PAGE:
- Brain injury
- Unable to mobilise independently
- Poor risk awareness
- High risk of injury when transferring
- Hi-lo function
Description of case:
Forty-nine-year-old Peter has acquired a brain injury following a road traffic accident. Peter is unable to mobilise himself and is dependent on a self-propelled wheelchair for all mobility. Peter transfers between furniture by sliding from one piece of furniture to the other, at a 90-degree angle. Peter is able to follow basic instruction, however, he does require support to ensure he is able to carry out most of his daily living tasks safely, as he can be impulsive and has poor risk awareness.
When transferring into bed, Peter slides with minimal difficulty from the wheelchair to sit on the edge of the bed, but experiences significant problems getting his legs onto the bed, using his whole body weight to try and swing his legs into bed; this was a very uncontrolled movement and placed him at particular risk of injuring himself on the bed rails or falling out of bed on the other side, if the bed rails were not in use. Several interventions have been trialled, including a powered leg lifter, a monkey pole, carer support, and a low profiling bed of 200 mm. Unfortunately, none of these interventions proved successful, so Peter continued to place himself at risk.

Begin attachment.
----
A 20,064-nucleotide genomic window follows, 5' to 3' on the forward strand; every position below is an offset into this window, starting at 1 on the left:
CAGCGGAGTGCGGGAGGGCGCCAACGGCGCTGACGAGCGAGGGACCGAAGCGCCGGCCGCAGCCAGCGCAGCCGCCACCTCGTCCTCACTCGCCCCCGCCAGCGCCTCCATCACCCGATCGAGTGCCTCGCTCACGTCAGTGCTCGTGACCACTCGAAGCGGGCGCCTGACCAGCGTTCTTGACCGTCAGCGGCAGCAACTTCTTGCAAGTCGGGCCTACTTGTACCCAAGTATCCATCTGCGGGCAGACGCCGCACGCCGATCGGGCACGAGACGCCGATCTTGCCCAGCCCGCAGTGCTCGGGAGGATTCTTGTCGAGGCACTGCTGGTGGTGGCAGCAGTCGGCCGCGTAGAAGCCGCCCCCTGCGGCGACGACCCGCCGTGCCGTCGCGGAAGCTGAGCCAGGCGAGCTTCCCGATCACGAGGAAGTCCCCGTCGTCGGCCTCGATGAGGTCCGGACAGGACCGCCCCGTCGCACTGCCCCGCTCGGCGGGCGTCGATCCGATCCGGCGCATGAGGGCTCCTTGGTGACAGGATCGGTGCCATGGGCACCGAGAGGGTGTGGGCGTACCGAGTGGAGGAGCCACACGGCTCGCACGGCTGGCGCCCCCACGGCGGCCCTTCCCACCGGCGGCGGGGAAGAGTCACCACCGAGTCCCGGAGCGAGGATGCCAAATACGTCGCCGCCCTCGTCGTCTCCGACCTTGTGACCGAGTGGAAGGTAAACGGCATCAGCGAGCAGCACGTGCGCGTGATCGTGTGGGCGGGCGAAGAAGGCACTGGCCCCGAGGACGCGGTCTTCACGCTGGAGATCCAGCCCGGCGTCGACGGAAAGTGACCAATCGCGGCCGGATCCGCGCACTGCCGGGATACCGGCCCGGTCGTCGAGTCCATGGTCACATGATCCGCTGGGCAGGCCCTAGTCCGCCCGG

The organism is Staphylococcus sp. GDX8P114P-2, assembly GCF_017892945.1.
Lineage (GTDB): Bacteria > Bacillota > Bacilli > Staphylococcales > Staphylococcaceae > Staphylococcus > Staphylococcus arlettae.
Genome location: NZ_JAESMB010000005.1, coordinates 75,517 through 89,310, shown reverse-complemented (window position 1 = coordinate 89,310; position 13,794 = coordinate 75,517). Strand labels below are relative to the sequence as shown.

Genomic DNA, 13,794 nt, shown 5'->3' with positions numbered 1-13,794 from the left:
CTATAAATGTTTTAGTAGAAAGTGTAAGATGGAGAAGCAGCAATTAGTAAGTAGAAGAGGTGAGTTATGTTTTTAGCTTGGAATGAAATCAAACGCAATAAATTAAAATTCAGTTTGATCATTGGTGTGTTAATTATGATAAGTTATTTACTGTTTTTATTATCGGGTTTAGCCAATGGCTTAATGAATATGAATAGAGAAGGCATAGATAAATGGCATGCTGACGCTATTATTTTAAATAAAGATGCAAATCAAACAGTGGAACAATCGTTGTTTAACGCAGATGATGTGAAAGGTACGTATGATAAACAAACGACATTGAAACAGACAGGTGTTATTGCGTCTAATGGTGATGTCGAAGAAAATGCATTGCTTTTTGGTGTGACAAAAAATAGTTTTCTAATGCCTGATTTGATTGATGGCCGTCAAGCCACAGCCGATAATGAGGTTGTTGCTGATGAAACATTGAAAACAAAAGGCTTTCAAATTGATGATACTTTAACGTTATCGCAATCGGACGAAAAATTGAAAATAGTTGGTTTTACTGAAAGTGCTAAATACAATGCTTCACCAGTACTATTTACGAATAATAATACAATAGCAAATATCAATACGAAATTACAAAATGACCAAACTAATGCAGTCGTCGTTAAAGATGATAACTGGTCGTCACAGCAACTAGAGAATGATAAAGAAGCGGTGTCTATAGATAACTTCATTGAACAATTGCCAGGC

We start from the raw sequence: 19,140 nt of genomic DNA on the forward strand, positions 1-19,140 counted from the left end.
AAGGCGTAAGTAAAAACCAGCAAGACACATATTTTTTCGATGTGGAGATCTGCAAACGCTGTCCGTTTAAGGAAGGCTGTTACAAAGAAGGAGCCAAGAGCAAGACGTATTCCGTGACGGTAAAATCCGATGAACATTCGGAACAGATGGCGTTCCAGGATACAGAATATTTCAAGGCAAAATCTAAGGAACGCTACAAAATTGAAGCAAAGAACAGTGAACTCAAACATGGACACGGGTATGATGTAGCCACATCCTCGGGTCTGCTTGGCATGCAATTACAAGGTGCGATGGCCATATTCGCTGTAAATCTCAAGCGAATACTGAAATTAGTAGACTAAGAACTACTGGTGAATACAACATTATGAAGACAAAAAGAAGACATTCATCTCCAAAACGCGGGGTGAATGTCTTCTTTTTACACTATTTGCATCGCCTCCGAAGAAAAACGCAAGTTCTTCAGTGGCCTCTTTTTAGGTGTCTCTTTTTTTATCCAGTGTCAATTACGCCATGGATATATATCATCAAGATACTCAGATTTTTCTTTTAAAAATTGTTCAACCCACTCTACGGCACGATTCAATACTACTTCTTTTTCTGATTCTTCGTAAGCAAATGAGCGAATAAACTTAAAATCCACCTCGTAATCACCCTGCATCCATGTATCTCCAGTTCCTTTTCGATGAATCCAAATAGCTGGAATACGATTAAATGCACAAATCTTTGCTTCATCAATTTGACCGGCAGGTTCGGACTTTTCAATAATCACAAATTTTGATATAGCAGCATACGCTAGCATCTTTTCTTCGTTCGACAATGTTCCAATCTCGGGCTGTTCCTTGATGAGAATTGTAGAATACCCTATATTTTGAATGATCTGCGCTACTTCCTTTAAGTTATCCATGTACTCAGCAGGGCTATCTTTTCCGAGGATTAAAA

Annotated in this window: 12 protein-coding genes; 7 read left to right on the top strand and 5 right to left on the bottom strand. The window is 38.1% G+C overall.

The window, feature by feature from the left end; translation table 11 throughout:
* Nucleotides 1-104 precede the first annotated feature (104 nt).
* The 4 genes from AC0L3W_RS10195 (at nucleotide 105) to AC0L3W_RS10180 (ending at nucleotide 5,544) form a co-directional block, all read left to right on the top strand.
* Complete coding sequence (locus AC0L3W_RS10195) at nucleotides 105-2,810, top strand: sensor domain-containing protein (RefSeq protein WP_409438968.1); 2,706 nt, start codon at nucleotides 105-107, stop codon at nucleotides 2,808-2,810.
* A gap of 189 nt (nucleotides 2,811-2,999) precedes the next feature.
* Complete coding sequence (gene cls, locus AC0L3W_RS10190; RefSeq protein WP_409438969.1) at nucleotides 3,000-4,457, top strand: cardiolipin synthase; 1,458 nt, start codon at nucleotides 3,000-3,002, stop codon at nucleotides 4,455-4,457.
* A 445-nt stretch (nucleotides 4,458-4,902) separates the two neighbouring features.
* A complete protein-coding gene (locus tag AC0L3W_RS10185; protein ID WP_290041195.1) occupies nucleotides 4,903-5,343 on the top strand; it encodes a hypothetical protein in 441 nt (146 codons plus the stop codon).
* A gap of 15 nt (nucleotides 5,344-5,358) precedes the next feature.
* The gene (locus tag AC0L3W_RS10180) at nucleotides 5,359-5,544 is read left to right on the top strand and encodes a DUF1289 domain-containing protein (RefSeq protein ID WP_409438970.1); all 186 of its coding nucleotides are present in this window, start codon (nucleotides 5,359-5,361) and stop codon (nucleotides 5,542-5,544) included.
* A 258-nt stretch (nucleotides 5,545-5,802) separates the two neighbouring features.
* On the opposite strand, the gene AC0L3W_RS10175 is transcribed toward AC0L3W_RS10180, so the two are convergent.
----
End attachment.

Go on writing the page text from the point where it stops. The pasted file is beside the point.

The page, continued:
Using a FloorBed Peter is able to slide from the wheelchair onto the edge of the bed and lower the bed to the floor. He no longer requires the leverage of his full body weight to get his legs onto the bed. Peter now leans on the backrest and ‘walks’ his feet round to the foot end of the bed, where he slides his legs onto the bed.
The floor height of the bed enables Peter to bring his legs onto the bed in a much more controlled manner, significantly reducing the likelihood of injury. In addition, the bed rails have been removed, since the floor height lessens the risk of injury in the event of a bed fall.